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Fabio Viviani, incontrovertibly the most charming of Top Chef contestants, ever, hates cilantro.

He doesn’t just casually hate it–as if that were possible–he really loathes the stuff: His secret dream is to “be filthy rich, grow 20 acre of cilantro, and drop a bomb on it.” He kids. I asked Fabio how hating cilantro has affected his life, he laughs in characteristic Fabio manner and says it hasn’t affected his life of course but then admits “People are having fun with me when I say I hate cilantro‚Ķ [It’s] something fun.”



Hating cilantro is so fun that he has banned the herb in his restaurant Cafe Firenze (though he is sure the Latino cooks (cilantro is popular in Mexican, Central and South American cuisine) prepare family meal with it in his absence as he finds it in the walk-in when he returns from a short vacation). Hating cilantro is so fun that he refused to help co-competitor and European compatriot Stefan Richter prepare his (losing) dish of salads and meat for the “Super Bowl Chef Showdown” episode. Come to think of it, not helping Stefan cook does sound sort of fun.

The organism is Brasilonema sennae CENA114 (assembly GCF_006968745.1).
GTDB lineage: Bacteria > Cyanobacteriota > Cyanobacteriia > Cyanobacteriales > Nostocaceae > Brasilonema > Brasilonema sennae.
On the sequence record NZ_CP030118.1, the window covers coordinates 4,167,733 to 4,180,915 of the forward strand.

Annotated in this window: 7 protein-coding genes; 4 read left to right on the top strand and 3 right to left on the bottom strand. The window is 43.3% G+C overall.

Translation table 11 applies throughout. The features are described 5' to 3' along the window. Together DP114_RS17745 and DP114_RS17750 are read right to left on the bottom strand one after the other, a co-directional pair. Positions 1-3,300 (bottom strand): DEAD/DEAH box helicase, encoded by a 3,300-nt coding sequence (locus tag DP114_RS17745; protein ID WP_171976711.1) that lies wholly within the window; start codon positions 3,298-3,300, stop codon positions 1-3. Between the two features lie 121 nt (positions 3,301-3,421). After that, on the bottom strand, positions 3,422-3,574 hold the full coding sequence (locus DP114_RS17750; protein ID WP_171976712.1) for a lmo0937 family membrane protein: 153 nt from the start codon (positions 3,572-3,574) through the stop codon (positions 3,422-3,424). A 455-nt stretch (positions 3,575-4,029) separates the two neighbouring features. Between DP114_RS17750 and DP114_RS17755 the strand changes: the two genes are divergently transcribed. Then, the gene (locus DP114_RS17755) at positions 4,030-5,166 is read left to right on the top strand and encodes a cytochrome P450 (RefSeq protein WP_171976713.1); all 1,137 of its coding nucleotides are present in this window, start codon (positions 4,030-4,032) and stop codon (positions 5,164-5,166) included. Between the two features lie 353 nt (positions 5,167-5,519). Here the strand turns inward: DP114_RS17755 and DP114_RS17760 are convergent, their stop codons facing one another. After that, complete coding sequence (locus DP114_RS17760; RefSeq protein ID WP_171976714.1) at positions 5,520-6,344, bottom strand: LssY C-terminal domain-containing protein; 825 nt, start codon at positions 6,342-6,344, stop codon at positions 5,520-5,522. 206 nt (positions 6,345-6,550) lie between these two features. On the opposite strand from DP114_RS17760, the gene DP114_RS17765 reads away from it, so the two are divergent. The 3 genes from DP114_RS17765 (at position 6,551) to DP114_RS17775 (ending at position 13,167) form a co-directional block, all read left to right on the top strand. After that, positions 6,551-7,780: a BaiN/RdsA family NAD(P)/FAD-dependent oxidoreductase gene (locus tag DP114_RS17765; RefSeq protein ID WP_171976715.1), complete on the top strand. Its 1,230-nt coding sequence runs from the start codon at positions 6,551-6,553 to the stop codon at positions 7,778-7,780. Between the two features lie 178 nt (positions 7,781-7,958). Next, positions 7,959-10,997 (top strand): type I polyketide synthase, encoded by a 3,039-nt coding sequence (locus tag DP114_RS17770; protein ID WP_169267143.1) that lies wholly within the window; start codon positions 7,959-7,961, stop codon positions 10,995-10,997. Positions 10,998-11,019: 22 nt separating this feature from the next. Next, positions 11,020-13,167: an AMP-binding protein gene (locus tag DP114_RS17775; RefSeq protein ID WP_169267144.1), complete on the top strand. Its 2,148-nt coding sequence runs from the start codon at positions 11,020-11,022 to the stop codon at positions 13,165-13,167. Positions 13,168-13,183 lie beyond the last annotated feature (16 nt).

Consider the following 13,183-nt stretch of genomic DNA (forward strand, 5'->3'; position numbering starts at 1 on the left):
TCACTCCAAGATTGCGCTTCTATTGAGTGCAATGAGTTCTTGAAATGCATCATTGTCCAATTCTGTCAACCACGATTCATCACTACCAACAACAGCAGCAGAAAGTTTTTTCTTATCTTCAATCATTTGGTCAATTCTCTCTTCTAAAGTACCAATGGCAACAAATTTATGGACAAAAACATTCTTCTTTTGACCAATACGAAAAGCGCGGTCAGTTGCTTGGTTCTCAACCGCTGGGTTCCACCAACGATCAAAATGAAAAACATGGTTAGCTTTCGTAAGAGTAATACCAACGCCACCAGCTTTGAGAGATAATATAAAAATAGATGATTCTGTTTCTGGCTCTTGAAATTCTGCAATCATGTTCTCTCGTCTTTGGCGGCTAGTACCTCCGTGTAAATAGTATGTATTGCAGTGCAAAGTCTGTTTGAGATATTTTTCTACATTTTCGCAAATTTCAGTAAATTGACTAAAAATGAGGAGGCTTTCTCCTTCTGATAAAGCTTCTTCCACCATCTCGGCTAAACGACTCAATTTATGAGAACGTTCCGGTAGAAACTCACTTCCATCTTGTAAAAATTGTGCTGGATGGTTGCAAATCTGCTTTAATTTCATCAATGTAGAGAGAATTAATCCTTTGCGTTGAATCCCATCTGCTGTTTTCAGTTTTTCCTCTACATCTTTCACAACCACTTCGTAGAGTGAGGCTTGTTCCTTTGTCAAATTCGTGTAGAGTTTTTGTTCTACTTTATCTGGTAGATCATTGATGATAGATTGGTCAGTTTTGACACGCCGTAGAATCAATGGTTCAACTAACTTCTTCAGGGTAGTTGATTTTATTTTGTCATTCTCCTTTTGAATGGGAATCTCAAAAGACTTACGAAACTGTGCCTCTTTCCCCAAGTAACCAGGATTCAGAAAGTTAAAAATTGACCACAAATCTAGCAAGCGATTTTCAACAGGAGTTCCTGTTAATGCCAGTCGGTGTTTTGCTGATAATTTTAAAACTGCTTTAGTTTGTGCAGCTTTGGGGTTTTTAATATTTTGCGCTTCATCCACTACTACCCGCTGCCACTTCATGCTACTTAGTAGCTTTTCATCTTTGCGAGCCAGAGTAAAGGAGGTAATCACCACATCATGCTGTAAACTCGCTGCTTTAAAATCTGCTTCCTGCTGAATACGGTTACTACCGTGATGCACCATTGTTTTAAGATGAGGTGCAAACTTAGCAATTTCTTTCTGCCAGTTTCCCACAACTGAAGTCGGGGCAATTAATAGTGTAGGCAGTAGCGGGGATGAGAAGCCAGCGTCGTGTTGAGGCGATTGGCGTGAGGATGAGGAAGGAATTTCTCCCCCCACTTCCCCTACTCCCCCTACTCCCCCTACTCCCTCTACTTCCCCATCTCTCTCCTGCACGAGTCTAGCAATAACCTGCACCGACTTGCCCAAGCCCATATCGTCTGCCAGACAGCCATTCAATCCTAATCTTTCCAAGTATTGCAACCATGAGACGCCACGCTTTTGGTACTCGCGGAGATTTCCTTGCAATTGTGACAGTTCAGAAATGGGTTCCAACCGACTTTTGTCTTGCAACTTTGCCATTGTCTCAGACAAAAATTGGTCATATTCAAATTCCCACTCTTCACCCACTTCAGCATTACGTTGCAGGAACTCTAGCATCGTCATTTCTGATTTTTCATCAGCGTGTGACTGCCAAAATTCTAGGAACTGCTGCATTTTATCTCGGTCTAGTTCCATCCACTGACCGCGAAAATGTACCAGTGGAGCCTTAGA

Fabio feels like he’s the only member of a club. “No way” I assured him. Please read the Wall Street Journal or check out IHateCilantro.com or Facebook or anything–you aren’t alone! He feels the herb tastes like soap, and there is a lot of support out there for that opinion.

I’m not the only one who has noticed that cilantro is everywhere. Fabio agrees and is not happy about its growing prevalence. While would-be fancy chefs find cilantro sophisticated, new and exciting–Fabio says it just wouldn’t happen in Italy: “It’s outlawed in Italy,” he jokes.

Once he and his (Italian) mother prepared meatballs and accidentally purchased cilantro (in the U.S.) instead of parsley–they look similar. Neither noticed the mistake until they tried them–they were both repulsed.

Erin: Does your mother not like cilantro either?
Fabio: No, she’s Italian.

While I have often argued that cilantro has no place anywhere, it certainly has no place in Italian cuisine: cilantro in pasta sauce? Please. I can imagine those meatballs must have been very terrible indeed.

Some people think we cilantro haters are just a winy group of crazies, or that we must just hate everything. Fabio admits he isn’t crazy about artificial cherry flavor, (clearly a man of good taste) but quickly goes for typically less-desired foods like rooster neck or bull’s testicles. Not a finicky eater, just a man who knows what he likes, and what he really fucking hates. (Fabio likes to use the word “fuck” by the way–this cilantro hater approves–am I gushing, how embarrassing. I’ll admit the company is nice).

So, what’s next for Fabio (he was robbed and told to “pack his knives and go” last week)? He’s cooking me an 8 course cilantro tasting menu at his restaurant Cafe Firenze, of course.

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